Elements of Suspense

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During his legendary conversation with François Truffaut, Alfred Hitchcock broke down the difference between Surprise and Suspense:

“We are now having a very innocent little chat. Let’s suppose that there is a bomb underneath this table between us. Nothing happens, and then all of a sudden, ‘Boom!’ There is an explosion. The public is surprised, but prior to this surprise, it has seen an absolutely ordinary scene, of no special consequence.
 
Now, let us take a suspense situation. The bomb is underneath the table and the public knows it, probably because they have seen the anarchist place it there. The public is aware the bomb is going to explode at one o’clock and there is a clock in the decor. The public can see that it is a quarter to one. In these conditions, the same innocuous conversation becomes fascinating because the public is participating in the scene. The audience is longing to warn the characters on the screen: ‘You shouldn’t be talking about such trivial matters. There is a bomb beneath you and it is about to explode!’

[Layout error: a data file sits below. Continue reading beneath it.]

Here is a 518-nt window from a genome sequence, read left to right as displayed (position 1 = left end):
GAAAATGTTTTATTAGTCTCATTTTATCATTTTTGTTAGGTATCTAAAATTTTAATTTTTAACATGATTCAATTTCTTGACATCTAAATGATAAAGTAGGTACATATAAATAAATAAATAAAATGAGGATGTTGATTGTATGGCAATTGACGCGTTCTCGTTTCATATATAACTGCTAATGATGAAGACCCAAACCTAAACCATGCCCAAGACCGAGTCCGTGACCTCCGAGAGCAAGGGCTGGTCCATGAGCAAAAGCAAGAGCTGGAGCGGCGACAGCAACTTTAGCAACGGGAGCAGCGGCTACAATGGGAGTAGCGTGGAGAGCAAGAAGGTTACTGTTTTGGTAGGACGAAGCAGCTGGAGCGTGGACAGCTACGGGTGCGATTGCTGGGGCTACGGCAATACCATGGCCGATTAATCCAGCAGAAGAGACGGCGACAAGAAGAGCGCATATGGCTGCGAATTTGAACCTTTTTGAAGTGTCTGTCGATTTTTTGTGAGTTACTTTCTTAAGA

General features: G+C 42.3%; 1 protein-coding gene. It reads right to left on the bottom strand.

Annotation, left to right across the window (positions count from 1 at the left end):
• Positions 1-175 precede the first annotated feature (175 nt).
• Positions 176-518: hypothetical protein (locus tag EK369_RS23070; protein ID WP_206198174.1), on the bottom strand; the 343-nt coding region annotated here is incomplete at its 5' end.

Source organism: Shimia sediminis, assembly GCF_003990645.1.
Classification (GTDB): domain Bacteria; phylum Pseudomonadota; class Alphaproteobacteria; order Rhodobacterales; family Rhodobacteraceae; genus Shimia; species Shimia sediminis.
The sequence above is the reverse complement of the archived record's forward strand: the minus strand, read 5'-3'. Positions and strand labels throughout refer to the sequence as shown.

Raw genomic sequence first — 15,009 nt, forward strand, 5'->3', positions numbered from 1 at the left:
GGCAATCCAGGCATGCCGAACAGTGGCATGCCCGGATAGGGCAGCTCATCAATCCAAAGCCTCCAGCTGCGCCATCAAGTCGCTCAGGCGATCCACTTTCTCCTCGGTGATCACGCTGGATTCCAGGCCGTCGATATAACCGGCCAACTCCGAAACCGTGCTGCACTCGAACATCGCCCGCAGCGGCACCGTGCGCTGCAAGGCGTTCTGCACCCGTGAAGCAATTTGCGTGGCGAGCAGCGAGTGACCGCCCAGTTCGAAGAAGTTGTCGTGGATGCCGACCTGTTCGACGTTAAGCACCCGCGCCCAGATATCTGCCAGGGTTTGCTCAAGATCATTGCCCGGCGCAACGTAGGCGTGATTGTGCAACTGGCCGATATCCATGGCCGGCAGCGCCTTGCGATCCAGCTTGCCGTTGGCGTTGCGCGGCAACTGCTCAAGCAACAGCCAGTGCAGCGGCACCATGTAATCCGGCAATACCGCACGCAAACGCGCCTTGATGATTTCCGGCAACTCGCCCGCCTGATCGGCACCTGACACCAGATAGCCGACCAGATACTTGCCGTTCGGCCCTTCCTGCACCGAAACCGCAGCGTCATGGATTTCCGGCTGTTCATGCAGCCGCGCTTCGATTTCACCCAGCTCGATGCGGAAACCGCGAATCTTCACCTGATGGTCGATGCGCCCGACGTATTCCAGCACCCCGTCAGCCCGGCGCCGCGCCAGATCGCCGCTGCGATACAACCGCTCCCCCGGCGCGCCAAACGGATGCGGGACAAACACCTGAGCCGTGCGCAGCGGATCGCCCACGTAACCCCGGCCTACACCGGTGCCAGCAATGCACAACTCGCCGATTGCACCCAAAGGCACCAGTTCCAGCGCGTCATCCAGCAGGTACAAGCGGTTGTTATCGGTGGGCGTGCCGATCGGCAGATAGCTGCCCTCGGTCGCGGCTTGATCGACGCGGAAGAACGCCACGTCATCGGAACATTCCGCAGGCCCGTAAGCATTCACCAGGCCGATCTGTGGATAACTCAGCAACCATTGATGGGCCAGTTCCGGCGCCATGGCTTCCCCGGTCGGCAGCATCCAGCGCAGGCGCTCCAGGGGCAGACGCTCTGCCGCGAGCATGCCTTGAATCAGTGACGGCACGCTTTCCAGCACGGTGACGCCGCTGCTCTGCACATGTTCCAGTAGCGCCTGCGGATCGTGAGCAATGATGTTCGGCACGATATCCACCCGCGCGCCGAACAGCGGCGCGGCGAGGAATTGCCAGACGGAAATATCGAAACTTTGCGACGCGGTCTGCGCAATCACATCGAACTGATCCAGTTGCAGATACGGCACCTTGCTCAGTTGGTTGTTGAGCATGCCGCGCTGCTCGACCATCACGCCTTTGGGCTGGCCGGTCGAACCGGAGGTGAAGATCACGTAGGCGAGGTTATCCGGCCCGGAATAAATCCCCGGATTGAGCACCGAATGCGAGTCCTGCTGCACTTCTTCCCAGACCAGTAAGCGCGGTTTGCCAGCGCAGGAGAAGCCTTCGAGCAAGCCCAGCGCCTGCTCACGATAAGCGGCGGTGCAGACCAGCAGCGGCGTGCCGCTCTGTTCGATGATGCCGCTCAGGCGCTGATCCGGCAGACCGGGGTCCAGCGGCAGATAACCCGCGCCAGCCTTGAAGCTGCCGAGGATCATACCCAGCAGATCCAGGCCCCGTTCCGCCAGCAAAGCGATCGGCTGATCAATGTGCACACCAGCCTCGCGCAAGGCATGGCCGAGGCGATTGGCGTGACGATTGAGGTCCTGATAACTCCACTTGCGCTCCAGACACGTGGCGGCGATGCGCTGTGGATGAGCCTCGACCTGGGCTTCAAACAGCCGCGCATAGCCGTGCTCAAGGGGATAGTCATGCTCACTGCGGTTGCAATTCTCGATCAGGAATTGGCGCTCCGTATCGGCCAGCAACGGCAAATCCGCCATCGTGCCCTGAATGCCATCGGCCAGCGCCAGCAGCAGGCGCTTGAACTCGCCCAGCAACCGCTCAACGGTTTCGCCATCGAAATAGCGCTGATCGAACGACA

In the first case we have given the public fifteen seconds of surprise at the moment of the explosion. In the second we have provided them with fifteen minutes of suspense. The conclusion is that whenever possible the public must be informed. Except when the surprise is a twist, that is, when the unexpected ending is, in itself, the highlight of the story.”

This idea of the audience knowing more than the characters in the narrative is referred to as Dramatic Irony, and it is one of the major building blocks for suspenseful writing.

Writers’ Digest has published an excellent article concerning the components of suspense. Read it here!

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One Response to “Elements of Suspense”

  1. William Sommerwerck Says:

    November 16th, 2017 at 7:54 am

    Hitchcock somehow forgets this basic principle in “Shadow of a Doubt”. We’re shown at the start that Uncle Charlie is the Merry Widow killer. This destroys any suspense, because we know how the film is supposed to end. If we didn’t know, there would be a slow build-up of suspense, centered on Uncle Charlie’s odd behavior (such as not wanting to be photographed). This suspense would climax with Charlie spewing his hatred of humanity. The film could easily be edited to remove this problem, by making the opening scene a flashback.

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